Two weeks ago, in Chronicle 111, I developed the idea of GA as an individual creation attributed to “Bronx Romanticism.” Since the chances are that the reader is not from the Bronx, I thought it might be useful to give this term a more universal sense.

One consequence of living in the postmodern era is that it is no longer possible to dismiss ethical attitudes as simply out of date. This does not mean that we live in an era in which “anything is possible.” It means simply that we must justify our actions by their ethical content and not by their apparent conformity with the direction of history. This applies, for example, to religious practices, the very focal point of Nietzsche’s dictum that “God is dead.” On the contrary, these practices are flourishing widely enough a century later to put in doubt the dogma, in force in the intellectual community since the Renaissance, that modernity goes hand in hand with “secularization.” Similarly, postmodernity suggests we should doubt the demise of a more secular but supposedly equally obsolete notion: that of the unique individual Self and its destiny.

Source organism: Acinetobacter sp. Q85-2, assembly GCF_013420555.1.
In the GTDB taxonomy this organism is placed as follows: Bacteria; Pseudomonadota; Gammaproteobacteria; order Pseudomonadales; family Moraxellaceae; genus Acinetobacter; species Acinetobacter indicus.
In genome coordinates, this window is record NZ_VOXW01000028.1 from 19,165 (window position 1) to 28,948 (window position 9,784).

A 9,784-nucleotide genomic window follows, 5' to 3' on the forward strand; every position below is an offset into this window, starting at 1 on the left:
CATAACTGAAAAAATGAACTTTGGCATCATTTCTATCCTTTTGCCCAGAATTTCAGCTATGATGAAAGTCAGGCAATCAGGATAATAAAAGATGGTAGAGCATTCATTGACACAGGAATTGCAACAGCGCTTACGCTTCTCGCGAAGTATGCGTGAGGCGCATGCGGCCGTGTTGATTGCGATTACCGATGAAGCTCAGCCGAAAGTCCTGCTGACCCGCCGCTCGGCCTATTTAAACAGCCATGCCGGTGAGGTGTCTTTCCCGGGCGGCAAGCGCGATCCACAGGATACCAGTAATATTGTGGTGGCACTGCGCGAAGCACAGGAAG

The “Bronx” I refer to as the homeland of my romanticism is less a place than a state of mind, specifically that of the post-Depression generation expected to find success in prosperous postwar America not just for themselves but for their parents. The Bronx High School of Science (BHSS), when I attended it from 1954 to 1957, was composed in large majority of such persons, mostly male, and overwhelmingly Jewish. Very few of these people still live in the Bronx. The Bronx is a place of transition, and in the case of this particular generation, of transition deferred and thereby intensified.